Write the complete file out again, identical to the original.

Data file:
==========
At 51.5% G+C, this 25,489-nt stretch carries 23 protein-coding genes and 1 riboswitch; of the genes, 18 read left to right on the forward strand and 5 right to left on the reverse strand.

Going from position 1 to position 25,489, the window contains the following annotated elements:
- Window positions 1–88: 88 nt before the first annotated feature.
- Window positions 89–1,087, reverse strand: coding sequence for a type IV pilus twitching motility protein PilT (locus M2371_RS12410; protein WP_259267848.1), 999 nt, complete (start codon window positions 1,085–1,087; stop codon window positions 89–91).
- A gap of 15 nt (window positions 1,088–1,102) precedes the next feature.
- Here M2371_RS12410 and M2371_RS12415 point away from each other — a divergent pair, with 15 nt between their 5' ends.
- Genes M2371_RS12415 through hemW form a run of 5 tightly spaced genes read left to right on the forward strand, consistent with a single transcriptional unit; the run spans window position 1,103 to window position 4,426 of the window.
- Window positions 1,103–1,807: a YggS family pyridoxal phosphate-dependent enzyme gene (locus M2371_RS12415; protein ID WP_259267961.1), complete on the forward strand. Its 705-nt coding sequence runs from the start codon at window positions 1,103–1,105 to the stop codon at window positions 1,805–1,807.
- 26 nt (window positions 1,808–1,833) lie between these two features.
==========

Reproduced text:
At 51.5% G+C, this 25,489-nt stretch carries 23 protein-coding genes and 1 riboswitch; of the genes, 18 read left to right on the forward strand and 5 right to left on the reverse strand.

Going from position 1 to position 25,489, the window contains the following annotated elements:
- Window positions 1–88: 88 nt before the first annotated feature.
- Window positions 89–1,087, reverse strand: coding sequence for a type IV pilus twitching motility protein PilT (locus M2371_RS12410; protein WP_259267848.1), 999 nt, complete (start codon window positions 1,085–1,087; stop codon window positions 89–91).
- A gap of 15 nt (window positions 1,088–1,102) precedes the next feature.
- Here M2371_RS12410 and M2371_RS12415 point away from each other — a divergent pair, with 15 nt between their 5' ends.
- Genes M2371_RS12415 through hemW form a run of 5 tightly spaced genes read left to right on the forward strand, consistent with a single transcriptional unit; the run spans window position 1,103 to window position 4,426 of the window.
- Window positions 1,103–1,807: a YggS family pyridoxal phosphate-dependent enzyme gene (locus M2371_RS12415; protein ID WP_259267961.1), complete on the forward strand. Its 705-nt coding sequence runs from the start codon at window positions 1,103–1,105 to the stop codon at window positions 1,805–1,807.
- 26 nt (window positions 1,808–1,833) lie between these two features.